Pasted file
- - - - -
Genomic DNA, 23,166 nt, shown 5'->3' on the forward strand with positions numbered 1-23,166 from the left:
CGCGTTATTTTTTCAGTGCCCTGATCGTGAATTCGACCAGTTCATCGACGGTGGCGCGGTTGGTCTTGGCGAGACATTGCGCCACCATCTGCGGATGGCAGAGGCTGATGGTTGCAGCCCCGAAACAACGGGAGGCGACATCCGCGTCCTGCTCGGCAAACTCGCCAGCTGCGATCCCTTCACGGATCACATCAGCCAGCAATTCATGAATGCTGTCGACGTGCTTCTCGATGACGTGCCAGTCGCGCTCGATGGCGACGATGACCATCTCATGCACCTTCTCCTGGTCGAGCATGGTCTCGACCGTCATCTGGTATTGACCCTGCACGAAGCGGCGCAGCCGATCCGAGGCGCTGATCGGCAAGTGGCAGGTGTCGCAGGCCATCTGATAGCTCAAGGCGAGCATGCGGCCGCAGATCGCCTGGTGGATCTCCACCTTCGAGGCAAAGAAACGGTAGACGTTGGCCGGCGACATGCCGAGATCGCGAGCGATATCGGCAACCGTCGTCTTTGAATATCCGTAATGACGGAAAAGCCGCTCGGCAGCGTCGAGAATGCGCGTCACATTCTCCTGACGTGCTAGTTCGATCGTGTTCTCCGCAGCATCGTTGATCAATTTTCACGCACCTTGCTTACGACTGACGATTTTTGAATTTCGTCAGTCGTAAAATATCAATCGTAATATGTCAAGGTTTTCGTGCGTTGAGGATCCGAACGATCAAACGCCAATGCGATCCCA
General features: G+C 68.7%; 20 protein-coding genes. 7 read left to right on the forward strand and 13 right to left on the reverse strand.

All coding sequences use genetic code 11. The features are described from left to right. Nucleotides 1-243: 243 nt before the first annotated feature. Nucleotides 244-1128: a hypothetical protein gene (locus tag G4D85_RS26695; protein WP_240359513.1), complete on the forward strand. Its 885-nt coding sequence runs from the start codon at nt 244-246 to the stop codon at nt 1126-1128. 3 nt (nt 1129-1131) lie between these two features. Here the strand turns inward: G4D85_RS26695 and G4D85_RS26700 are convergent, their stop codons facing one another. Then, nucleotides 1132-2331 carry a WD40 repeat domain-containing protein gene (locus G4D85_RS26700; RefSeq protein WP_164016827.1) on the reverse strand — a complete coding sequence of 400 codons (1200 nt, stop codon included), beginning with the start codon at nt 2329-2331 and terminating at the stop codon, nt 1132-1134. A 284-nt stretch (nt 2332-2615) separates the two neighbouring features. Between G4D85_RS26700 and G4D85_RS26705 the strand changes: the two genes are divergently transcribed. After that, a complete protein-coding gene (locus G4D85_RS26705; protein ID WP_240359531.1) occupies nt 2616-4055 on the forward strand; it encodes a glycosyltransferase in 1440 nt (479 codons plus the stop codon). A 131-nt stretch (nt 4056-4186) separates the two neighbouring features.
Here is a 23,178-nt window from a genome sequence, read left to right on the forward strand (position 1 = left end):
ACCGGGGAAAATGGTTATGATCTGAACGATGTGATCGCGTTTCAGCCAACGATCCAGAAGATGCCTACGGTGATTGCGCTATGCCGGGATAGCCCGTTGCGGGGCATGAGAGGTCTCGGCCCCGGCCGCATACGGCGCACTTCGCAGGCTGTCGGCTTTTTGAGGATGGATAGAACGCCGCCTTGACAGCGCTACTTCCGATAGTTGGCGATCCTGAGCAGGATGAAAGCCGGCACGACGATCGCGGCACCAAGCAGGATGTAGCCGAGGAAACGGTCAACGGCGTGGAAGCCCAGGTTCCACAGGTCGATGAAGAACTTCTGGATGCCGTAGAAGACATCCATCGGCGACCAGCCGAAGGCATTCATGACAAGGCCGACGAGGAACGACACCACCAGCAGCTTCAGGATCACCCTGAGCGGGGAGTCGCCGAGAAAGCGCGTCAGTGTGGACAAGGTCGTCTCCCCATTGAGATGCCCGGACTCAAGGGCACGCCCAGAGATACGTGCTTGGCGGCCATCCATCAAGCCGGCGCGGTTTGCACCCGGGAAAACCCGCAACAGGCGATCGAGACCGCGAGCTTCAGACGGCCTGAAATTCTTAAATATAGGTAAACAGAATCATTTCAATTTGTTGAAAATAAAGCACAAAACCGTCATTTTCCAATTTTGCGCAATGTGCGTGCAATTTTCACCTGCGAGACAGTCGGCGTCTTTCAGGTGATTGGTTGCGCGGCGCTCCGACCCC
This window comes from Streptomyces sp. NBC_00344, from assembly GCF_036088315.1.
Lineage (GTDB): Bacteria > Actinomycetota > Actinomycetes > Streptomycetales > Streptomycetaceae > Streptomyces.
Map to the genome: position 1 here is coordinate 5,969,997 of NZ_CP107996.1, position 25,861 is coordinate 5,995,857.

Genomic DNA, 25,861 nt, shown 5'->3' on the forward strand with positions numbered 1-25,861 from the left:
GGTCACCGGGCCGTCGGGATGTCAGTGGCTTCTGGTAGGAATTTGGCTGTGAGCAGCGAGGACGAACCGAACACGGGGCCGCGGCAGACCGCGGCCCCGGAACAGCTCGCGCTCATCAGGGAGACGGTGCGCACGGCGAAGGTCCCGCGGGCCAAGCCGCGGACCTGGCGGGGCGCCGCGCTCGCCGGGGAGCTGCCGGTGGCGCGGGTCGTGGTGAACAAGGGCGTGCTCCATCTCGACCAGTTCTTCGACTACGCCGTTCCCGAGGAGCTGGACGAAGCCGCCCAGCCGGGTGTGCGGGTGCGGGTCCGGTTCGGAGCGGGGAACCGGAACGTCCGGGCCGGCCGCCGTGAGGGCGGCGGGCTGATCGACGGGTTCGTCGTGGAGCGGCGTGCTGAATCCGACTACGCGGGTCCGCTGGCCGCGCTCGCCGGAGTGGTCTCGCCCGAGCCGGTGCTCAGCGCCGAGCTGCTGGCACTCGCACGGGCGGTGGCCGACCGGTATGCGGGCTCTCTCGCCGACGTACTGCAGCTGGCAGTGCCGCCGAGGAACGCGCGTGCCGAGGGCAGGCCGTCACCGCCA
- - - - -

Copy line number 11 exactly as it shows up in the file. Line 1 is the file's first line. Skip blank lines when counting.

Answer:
GGTCACCGGGCCGTCGGGATGTCAGTGGCTTCTGGTAGGAATTTGGCTGTGAGCAGCGAGGACGAACCGAACACGGGGCCGCGGCAGACCGCGGCCCCGGAACAGCTCGCGCTCATCAGGGAGACGGTGCGCACGGCGAAGGTCCCGCGGGCCAAGCCGCGGACCTGGCGGGGCGCCGCGCTCGCCGGGGAGCTGCCGGTGGCGCGGGTCGTGGTGAACAAGGGCGTGCTCCATCTCGACCAGTTCTTCGACTACGCCGTTCCCGAGGAGCTGGACGAAGCCGCCCAGCCGGGTGTGCGGGTGCGGGTCCGGTTCGGAGCGGGGAACCGGAACGTCCGGGCCGGCCGCCGTGAGGGCGGCGGGCTGATCGACGGGTTCGTCGTGGAGCGGCGTGCTGAATCCGACTACGCGGGTCCGCTGGCCGCGCTCGCCGGAGTGGTCTCGCCCGAGCCGGTGCTCAGCGCCGAGCTGCTGGCACTCGCACGGGCGGTGGCCGACCGGTATGCGGGCTCTCTCGCCGACGTACTGCAGCTGGCAGTGCCGCCGAGGAACGCGCGTGCCGAGGGCAGGCCGTCACCGCCA